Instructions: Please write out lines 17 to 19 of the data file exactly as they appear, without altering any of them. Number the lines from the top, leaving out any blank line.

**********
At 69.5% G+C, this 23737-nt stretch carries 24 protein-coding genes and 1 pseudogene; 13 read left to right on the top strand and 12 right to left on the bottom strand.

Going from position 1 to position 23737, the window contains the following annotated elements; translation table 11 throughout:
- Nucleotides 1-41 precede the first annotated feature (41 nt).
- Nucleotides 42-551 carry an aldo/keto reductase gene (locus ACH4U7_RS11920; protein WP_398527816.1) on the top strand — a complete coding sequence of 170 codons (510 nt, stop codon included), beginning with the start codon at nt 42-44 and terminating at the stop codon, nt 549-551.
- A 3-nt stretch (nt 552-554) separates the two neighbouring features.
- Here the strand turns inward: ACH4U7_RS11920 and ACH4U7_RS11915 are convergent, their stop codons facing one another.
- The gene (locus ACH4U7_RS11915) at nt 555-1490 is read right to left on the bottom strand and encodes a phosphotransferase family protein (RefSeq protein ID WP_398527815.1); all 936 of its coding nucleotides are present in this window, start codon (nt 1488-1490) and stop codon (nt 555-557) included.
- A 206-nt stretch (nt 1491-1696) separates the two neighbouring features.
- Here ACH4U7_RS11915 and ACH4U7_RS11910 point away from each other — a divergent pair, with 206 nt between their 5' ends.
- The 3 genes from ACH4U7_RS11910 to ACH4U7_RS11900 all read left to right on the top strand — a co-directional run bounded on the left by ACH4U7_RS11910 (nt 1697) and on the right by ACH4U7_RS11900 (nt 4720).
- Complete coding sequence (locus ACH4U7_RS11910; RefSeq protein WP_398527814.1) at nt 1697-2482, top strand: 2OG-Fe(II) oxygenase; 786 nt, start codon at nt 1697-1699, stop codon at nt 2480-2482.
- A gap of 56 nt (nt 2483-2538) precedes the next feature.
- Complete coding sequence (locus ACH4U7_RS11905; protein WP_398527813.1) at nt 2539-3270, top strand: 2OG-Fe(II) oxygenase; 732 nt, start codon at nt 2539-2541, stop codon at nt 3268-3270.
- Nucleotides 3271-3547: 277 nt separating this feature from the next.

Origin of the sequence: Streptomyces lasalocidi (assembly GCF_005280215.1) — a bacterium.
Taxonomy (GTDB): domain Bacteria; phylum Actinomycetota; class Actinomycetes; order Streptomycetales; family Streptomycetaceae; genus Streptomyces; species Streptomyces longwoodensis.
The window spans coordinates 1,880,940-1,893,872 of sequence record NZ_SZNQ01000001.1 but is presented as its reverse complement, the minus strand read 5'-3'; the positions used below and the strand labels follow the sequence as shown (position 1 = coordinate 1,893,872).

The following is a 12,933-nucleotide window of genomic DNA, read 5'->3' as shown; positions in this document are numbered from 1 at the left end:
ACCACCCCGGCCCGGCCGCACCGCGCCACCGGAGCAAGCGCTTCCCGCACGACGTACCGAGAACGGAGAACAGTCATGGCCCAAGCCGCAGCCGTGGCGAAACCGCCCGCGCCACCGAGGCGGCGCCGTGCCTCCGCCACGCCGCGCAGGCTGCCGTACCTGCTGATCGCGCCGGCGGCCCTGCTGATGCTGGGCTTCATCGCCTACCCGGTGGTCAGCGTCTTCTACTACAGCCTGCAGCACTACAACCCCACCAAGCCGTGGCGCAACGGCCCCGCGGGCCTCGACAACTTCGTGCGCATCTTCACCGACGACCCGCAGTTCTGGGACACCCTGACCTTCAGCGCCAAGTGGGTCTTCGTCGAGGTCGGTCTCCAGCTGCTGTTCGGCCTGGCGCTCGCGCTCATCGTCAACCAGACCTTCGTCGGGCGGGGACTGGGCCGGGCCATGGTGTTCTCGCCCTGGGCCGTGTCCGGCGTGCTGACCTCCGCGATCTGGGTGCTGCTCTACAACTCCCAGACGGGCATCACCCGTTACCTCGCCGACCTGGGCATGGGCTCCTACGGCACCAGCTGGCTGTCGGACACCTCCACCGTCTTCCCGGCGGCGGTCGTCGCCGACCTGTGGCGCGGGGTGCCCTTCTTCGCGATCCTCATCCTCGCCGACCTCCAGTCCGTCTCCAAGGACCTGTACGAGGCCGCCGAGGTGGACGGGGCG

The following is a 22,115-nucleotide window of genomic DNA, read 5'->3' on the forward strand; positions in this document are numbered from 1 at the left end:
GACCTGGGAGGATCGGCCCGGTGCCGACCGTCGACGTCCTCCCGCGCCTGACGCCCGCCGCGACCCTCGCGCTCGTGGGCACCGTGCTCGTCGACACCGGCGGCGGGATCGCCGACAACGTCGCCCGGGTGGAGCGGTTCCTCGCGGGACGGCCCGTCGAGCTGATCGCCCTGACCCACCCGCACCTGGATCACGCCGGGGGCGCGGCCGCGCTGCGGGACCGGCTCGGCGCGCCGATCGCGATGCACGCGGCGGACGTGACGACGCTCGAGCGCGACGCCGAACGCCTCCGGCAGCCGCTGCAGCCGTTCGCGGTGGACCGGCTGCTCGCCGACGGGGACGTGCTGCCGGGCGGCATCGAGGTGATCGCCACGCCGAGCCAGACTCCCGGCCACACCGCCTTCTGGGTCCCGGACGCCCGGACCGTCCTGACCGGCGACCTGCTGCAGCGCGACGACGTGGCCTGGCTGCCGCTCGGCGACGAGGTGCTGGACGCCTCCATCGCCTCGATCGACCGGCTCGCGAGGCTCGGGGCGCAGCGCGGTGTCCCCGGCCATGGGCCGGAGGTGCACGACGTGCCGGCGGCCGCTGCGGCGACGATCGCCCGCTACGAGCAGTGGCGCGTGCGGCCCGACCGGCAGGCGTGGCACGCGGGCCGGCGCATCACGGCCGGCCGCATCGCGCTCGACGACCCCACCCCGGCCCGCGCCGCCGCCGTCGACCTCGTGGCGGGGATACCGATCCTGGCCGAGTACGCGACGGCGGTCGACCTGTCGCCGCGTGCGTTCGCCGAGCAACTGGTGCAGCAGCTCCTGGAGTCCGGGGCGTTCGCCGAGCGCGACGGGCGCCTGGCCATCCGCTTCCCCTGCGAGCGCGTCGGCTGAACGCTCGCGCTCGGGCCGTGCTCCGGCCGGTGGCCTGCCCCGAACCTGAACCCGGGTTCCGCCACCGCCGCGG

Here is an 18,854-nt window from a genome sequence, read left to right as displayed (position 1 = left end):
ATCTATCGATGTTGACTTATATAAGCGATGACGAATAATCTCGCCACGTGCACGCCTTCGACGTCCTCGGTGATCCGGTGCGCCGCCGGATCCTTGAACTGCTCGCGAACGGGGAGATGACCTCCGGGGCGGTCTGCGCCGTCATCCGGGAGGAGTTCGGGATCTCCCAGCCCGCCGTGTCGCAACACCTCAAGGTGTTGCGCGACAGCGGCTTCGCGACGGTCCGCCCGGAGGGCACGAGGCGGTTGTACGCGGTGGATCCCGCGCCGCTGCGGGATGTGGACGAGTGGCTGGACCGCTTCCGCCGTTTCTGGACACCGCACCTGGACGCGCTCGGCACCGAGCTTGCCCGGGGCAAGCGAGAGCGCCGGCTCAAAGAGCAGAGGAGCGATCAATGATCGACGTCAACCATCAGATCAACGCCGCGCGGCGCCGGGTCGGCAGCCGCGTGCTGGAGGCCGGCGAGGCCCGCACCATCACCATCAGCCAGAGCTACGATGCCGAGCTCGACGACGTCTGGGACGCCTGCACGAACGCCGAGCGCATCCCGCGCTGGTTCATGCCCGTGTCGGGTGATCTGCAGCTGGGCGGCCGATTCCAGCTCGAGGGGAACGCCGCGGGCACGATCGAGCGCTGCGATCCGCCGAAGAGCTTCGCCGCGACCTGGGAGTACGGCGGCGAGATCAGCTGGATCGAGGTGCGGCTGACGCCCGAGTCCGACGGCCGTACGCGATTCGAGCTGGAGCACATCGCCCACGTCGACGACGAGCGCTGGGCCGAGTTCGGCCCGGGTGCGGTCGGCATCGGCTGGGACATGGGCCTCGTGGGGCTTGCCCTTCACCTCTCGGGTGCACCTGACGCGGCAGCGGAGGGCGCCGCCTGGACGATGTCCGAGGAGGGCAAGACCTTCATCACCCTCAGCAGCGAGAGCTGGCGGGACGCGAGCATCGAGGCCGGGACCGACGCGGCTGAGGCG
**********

The window spans coordinates 1,880,940-1,893,872 of sequence record NZ_SZNQ01000001.1 but is presented as its reverse complement, the minus strand read 5'-3'; the positions used below and the strand labels follow the sequence as shown (position 1 = coordinate 1,893,872).

The following is a 12,933-nucleotide window of genomic DNA, read 5'->3' as shown; positions in this document are numbered from 1 at the left end:
ACCACCCCGGCCCGGCCGCACCGCGCCACCGGAGCAAGCGCTTCCCGCACGACGTACCGAGAACGGAGAACAGTCATGGCCCAAGCCGCAGCCGTGGCGAAACCGCCCGCGCCACCGAGGCGGCGCCGTGCCTCCGCCACGCCGCGCAGGCTGCCGTACCTGCTGATCGCGCCGGCGGCCCTGCTGATGCTGGGCTTCATCGCCTACCCGGTGGTCAGCGTCTTCTACTACAGCCTGCAGCACTACAACCCCACCAAGCCGTGGCGCAACGGCCCCGCGGGCCTCGACAACTTCGTGCGCATCTTCACCGACGACCCGCAGTTCTGGGACACCCTGACCTTCAGCGCCAAGTGGGTCTTCGTCGAGGTCGGTCTCCAGCTGCTGTTCGGCCTGGCGCTCGCGCTCATCGTCAACCAGACCTTCGTCGGGCGGGGACTGGGCCGGGCCATGGTGTTCTCGCCCTGGGCCGTGTCCGGCGTGCTGACCTCCGCGATCTGGGTGCTGCTCTACAACTCCCAGACGGGCATCACCCGTTACCTCGCCGACCTGGGCATGGGCTCCTACGGCACCAGCTGGCTGTCGGACACCTCCACCGTCTTCCCGGCGGCGGTCGTCGCCGACCTGTGGCGCGGGGTGCCCTTCTTCGCGATCCTCATCCTCGCCGACCTCCAGTCCGTCTCCAAGGACCTGTACGAGGCCGCCGAGGTGGACGGGGCG